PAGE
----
Thursday, 16 October 2008

On Badger Brains

The climate change book is ticking along nicely. Badger has done some amazing illustrations, including these lovely frogs. She enjoyed drawing the frogs so much that she hardly ticked at all while she was working away at them.

Today we are mostly drawing brains. And I had one of those 'aha!' moments where a bunch of seemingly unconnected things suddenly came together.

Recently Badger's talent for spontaneous rhyming couplets has reached new heights. They were always tuneful and perfectly scanning, but when Badger ticked the answer to a question on University Challenge we were really impressed. The challenge was to complete the final line of a John Betjeman poem ...

Red hair she had and golden skin,
Her sulky lips were shaped for sin,
Her sturdy legs were flannel-slack'd,
The strongest legs in ...

'Pontefract!' ticked Badger. 

And she was right. Badger isn't into poetry - Betjeman's charitable request for friendly bombs to fall on Slough has passed her by. So, you can imagine how astounded Ms M and I were. As was Badger - who claims that she wasn't even sure of the meaning of the word Pontefract before she ticked it out.

So. We have a Badger who knows that she is going to sing but not which words might come out, and who completes poems spontaneously with correctly scanning and rhyming vocabulary, only partially aware of the meaning of the words being used.

And then, just now, I had to sketch a diagram of the brain, separating tasks by hemisphere. This stuff isn't an exact science, we are still very wobbly on what we do know about the relationship between the mind and the brain but we've got some rough ideas. One of the most well understood areas is language - the consequences of injury to parts of the brain being particularly obvious when they manifest in speech.

Conversation requires both sides of your brain. The left-brain (the logical, reflective side) stores vocab - the appropriate words to use for things and people. The right-brain (the creative, emotional side) stores tone, cadence, accent and meaning.

Badger is clearly a right-brain dominant person. She is very creative and spends most of her time engaged in stuff which can't be simply calculated or worked out. She even does the maths for her web designs by intuition - choosing a number and then guessing how much to adjust it by (a right-brain process, where calculation is a left-brain process). 

Badger's brain is positively brimming over with extra dopamine - this is what confirms her neurological diagnosis of tourettes. Her blood tests show far higher levels of this vital neurotransmitter than an average person. Our crude understanding of her tourettes is that it's a bit like spraying the inside of a computer with a fine mist of water. Everything still works but you get a lot of short circuits as well - generating activity that perhaps wasn't directly intended.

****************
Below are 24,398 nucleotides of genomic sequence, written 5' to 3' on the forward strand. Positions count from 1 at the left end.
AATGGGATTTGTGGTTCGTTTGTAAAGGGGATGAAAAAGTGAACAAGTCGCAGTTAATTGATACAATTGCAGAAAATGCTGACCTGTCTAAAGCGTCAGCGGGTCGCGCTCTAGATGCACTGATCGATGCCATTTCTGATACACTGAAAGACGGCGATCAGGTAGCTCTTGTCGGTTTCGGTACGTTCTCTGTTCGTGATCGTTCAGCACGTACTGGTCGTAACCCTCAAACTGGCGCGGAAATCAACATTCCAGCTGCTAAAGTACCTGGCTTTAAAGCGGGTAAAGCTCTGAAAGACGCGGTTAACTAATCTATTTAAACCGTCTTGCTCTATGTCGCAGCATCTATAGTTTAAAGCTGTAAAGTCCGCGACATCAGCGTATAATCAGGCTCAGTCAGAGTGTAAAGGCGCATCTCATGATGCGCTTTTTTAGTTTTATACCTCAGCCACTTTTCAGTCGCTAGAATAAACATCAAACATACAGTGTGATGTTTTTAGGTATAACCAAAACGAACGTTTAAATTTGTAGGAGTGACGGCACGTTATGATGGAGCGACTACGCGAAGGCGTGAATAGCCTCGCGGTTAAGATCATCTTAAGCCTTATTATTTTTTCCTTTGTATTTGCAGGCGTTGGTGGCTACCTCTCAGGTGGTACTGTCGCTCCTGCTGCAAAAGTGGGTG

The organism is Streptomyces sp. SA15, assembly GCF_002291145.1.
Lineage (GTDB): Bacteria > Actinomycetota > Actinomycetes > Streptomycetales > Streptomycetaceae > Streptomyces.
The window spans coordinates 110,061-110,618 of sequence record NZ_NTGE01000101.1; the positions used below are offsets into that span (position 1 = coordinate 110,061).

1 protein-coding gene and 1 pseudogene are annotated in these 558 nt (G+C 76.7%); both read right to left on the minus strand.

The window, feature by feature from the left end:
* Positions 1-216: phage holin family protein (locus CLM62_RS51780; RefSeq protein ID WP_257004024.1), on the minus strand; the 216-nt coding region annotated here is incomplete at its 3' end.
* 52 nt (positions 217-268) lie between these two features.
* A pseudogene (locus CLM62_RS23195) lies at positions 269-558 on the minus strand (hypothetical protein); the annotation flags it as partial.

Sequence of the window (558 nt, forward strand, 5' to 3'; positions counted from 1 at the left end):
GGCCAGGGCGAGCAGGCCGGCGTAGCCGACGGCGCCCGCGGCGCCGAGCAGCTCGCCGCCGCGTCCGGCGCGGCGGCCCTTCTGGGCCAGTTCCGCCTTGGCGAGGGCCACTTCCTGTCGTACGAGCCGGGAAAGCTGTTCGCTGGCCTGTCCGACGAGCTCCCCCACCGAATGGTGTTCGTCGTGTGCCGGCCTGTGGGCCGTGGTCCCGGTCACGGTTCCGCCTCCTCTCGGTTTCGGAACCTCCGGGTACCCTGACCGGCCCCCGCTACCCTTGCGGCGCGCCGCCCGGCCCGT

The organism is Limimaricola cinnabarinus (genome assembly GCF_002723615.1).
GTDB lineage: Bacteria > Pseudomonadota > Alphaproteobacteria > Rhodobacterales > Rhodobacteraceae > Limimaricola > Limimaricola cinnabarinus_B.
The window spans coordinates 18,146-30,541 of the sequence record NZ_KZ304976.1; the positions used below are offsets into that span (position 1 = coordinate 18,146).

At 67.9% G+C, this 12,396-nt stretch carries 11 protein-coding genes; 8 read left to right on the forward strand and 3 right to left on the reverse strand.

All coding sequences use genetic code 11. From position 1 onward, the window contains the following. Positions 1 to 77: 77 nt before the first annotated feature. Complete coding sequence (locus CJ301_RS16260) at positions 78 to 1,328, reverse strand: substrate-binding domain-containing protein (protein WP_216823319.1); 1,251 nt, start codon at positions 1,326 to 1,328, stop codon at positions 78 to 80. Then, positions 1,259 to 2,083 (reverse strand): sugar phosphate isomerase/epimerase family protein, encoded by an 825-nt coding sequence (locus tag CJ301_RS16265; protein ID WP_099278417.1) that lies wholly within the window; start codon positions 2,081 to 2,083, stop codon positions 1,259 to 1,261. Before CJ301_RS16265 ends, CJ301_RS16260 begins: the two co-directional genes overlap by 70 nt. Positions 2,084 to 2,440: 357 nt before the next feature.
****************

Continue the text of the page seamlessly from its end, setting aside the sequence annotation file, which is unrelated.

What's got me all excited is this connection:

1) Badger's brain is mostly firing on the right side when she's being all creative (which is most of the time).
2) So, any spontaneous firing is also more likely to kick off on the right side.
3) Badger says that she is aware of the urge to tic a tune, rhyme or rhythm.
4) Badger says that the actual words which emerge are a complete surprise to her. She only knows what they will be when she actually hears them out loud.
5) The words come from her left brain.
6) The words seem to be primarily selected on the basis of how they sound / fit, but are also then frequently influenced by some sort of context - just not necessarily the obvious one.
7) The choice of words may or may not be related to Badger's right-brain activity around meaning ... where no scanning / rhyming word fits the context Badger often makes one up out of bits of other words.

Badger's therapist has commented before that she doesn't believe the tics are utterly random - that they do have some meaning, at least in their selection. This is something I've observed as well, though sometimes it's harder to determine what that meaning might be than others.

And now I wish I knew more about neuroscience.

What this really illustrates though is the extent to which neurological differences such as tourettes, autistic spectrum disorder and aspergers really are primarily differences. Whether the difference turns out to be an asset or an impediment is then determined by a whole bunch of other factors, mostly environmental. I have no doubt that in the right small tribe Badger would be revered as a soothsayer or shamen. A walking 8-ball. You never know what you're gonna get next, but it's certainly not meaningless.

Oh, and I hope you like the frogs ... :)